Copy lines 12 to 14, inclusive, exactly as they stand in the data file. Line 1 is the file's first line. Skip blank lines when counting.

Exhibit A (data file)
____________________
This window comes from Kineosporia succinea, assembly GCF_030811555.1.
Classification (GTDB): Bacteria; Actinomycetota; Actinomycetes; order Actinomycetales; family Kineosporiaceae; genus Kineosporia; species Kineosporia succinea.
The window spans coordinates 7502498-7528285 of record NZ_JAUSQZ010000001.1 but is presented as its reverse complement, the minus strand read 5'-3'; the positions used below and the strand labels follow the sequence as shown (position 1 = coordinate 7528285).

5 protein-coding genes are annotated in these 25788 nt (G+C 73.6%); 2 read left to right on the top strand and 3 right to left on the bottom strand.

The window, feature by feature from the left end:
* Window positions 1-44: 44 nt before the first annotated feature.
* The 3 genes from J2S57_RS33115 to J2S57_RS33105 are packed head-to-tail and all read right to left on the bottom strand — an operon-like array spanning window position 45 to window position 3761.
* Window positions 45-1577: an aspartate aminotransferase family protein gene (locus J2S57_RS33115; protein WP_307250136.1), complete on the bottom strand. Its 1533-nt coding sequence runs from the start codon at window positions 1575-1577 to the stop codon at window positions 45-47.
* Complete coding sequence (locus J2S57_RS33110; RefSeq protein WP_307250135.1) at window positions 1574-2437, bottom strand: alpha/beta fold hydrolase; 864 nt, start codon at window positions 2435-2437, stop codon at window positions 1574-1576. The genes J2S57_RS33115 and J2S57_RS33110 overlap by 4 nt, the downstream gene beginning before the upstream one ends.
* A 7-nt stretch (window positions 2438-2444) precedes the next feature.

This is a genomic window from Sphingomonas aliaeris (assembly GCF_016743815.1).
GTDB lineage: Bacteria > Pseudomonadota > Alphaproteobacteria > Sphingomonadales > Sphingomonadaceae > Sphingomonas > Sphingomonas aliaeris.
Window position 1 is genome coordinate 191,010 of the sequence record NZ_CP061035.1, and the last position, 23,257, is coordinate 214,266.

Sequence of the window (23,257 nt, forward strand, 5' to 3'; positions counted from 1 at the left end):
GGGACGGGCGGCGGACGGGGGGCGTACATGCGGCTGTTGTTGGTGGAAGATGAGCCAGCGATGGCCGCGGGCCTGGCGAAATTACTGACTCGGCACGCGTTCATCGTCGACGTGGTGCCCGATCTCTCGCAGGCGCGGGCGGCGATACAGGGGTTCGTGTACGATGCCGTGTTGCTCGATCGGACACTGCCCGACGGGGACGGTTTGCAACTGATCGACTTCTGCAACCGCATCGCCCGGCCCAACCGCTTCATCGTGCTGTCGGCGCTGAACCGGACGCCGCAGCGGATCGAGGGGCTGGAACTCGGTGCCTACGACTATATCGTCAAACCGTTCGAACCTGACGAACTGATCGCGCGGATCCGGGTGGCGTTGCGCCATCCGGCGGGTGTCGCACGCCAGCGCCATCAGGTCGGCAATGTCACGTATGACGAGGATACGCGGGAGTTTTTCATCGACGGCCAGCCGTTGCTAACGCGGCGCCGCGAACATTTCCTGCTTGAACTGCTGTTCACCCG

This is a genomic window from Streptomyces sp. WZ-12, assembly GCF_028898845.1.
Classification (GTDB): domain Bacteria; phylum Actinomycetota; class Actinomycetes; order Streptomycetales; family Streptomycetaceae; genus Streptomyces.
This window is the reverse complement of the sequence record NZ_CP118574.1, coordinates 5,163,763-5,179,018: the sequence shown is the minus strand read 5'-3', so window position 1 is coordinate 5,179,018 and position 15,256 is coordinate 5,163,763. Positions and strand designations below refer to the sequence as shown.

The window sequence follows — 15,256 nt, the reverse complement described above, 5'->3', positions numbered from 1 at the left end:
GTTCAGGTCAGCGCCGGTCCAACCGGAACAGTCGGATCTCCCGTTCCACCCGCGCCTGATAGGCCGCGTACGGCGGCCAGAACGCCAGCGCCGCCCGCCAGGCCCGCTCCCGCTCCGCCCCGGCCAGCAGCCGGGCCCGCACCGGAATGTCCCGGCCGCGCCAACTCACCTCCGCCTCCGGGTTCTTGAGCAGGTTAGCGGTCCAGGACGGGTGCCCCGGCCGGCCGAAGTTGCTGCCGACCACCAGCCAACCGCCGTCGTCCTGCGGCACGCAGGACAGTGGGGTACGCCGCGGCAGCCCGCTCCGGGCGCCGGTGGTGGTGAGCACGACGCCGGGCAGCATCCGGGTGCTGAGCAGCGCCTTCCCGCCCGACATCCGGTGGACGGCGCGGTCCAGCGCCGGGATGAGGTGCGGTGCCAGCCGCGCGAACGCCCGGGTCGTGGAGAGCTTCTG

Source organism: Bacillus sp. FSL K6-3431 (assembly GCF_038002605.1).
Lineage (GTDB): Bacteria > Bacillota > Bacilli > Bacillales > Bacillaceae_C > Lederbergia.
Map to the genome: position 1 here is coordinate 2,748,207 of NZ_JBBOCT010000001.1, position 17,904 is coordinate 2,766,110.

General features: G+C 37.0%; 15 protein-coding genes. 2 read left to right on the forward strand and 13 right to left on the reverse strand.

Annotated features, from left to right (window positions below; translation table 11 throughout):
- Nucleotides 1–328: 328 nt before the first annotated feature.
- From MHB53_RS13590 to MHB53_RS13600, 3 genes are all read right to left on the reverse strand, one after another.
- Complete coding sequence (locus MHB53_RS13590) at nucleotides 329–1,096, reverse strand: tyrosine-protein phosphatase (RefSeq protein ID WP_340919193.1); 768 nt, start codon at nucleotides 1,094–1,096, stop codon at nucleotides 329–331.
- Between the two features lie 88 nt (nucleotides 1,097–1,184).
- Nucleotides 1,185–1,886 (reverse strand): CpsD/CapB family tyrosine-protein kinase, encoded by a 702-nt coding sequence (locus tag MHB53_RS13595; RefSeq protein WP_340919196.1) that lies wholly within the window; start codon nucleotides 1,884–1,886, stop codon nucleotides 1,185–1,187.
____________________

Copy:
GTDB lineage: Bacteria > Pseudomonadota > Alphaproteobacteria > Sphingomonadales > Sphingomonadaceae > Sphingomonas > Sphingomonas aliaeris.
Window position 1 is genome coordinate 191,010 of the sequence record NZ_CP061035.1, and the last position, 23,257, is coordinate 214,266.

Sequence of the window (23,257 nt, forward strand, 5' to 3'; positions counted from 1 at the left end):